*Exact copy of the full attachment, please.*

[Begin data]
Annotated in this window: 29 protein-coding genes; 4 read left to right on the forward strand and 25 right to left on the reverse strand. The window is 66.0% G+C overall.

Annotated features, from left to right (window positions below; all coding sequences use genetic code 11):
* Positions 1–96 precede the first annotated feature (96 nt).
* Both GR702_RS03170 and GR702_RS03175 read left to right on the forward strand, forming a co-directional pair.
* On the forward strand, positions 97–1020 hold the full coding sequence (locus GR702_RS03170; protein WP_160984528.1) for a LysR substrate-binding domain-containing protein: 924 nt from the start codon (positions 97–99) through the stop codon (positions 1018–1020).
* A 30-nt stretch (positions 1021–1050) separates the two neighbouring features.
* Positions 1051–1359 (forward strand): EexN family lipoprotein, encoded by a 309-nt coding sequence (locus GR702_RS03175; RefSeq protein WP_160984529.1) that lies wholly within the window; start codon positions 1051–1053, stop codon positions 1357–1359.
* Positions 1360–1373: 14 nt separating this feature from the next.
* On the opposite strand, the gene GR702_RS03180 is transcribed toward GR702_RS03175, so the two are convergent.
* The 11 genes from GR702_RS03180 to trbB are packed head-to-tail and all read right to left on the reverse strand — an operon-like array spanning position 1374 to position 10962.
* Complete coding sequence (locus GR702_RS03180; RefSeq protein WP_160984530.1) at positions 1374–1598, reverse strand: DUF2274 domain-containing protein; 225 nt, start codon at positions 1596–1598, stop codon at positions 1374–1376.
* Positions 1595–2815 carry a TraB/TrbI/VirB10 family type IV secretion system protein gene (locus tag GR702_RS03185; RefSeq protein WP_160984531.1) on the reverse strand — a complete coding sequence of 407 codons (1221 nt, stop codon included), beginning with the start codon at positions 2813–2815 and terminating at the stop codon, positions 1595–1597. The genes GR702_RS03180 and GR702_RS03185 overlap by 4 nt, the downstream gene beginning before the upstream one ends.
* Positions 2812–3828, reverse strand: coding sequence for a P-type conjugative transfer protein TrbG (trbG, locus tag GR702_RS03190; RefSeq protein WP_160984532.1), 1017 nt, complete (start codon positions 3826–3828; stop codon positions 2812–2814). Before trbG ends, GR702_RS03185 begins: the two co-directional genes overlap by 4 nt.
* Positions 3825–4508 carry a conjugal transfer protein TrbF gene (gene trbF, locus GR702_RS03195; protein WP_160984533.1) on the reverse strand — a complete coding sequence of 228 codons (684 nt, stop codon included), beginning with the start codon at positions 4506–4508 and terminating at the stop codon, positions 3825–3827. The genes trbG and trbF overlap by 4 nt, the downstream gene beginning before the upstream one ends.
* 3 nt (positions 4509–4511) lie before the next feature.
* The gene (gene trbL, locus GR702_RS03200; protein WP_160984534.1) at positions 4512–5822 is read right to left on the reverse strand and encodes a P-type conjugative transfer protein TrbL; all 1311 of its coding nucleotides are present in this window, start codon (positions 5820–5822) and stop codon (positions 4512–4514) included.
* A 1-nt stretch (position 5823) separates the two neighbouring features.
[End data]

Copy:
Annotated in this window: 29 protein-coding genes; 4 read left to right on the forward strand and 25 right to left on the reverse strand. The window is 66.0% G+C overall.

Annotated features, from left to right (window positions below; all coding sequences use genetic code 11):
* Positions 1–96 precede the first annotated feature (96 nt).
* Both GR702_RS03170 and GR702_RS03175 read left to right on the forward strand, forming a co-directional pair.
* On the forward strand, positions 97–1020 hold the full coding sequence (locus GR702_RS03170; protein WP_160984528.1) for a LysR substrate-binding domain-containing protein: 924 nt from the start codon (positions 97–99) through the stop codon (positions 1018–1020).
* A 30-nt stretch (positions 1021–1050) separates the two neighbouring features.
* Positions 1051–1359 (forward strand): EexN family lipoprotein, encoded by a 309-nt coding sequence (locus GR702_RS03175; RefSeq protein WP_160984529.1) that lies wholly within the window; start codon positions 1051–1053, stop codon positions 1357–1359.
* Positions 1360–1373: 14 nt separating this feature from the next.
* On the opposite strand, the gene GR702_RS03180 is transcribed toward GR702_RS03175, so the two are convergent.
* The 11 genes from GR702_RS03180 to trbB are packed head-to-tail and all read right to left on the reverse strand — an operon-like array spanning position 1374 to position 10962.
* Complete coding sequence (locus GR702_RS03180; RefSeq protein WP_160984530.1) at positions 1374–1598, reverse strand: DUF2274 domain-containing protein; 225 nt, start codon at positions 1596–1598, stop codon at positions 1374–1376.
* Positions 1595–2815 carry a TraB/TrbI/VirB10 family type IV secretion system protein gene (locus tag GR702_RS03185; RefSeq protein WP_160984531.1) on the reverse strand — a complete coding sequence of 407 codons (1221 nt, stop codon included), beginning with the start codon at positions 2813–2815 and terminating at the stop codon, positions 1595–1597. The genes GR702_RS03180 and GR702_RS03185 overlap by 4 nt, the downstream gene beginning before the upstream one ends.
* Positions 2812–3828, reverse strand: coding sequence for a P-type conjugative transfer protein TrbG (trbG, locus tag GR702_RS03190; RefSeq protein WP_160984532.1), 1017 nt, complete (start codon positions 3826–3828; stop codon positions 2812–2814). Before trbG ends, GR702_RS03185 begins: the two co-directional genes overlap by 4 nt.
* Positions 3825–4508 carry a conjugal transfer protein TrbF gene (gene trbF, locus GR702_RS03195; protein WP_160984533.1) on the reverse strand — a complete coding sequence of 228 codons (684 nt, stop codon included), beginning with the start codon at positions 4506–4508 and terminating at the stop codon, positions 3825–3827. The genes trbG and trbF overlap by 4 nt, the downstream gene beginning before the upstream one ends.
* 3 nt (positions 4509–4511) lie before the next feature.
* The gene (gene trbL, locus GR702_RS03200; protein WP_160984534.1) at positions 4512–5822 is read right to left on the reverse strand and encodes a P-type conjugative transfer protein TrbL; all 1311 of its coding nucleotides are present in this window, start codon (positions 5820–5822) and stop codon (positions 4512–4514) included.
* A 1-nt stretch (position 5823) separates the two neighbouring features.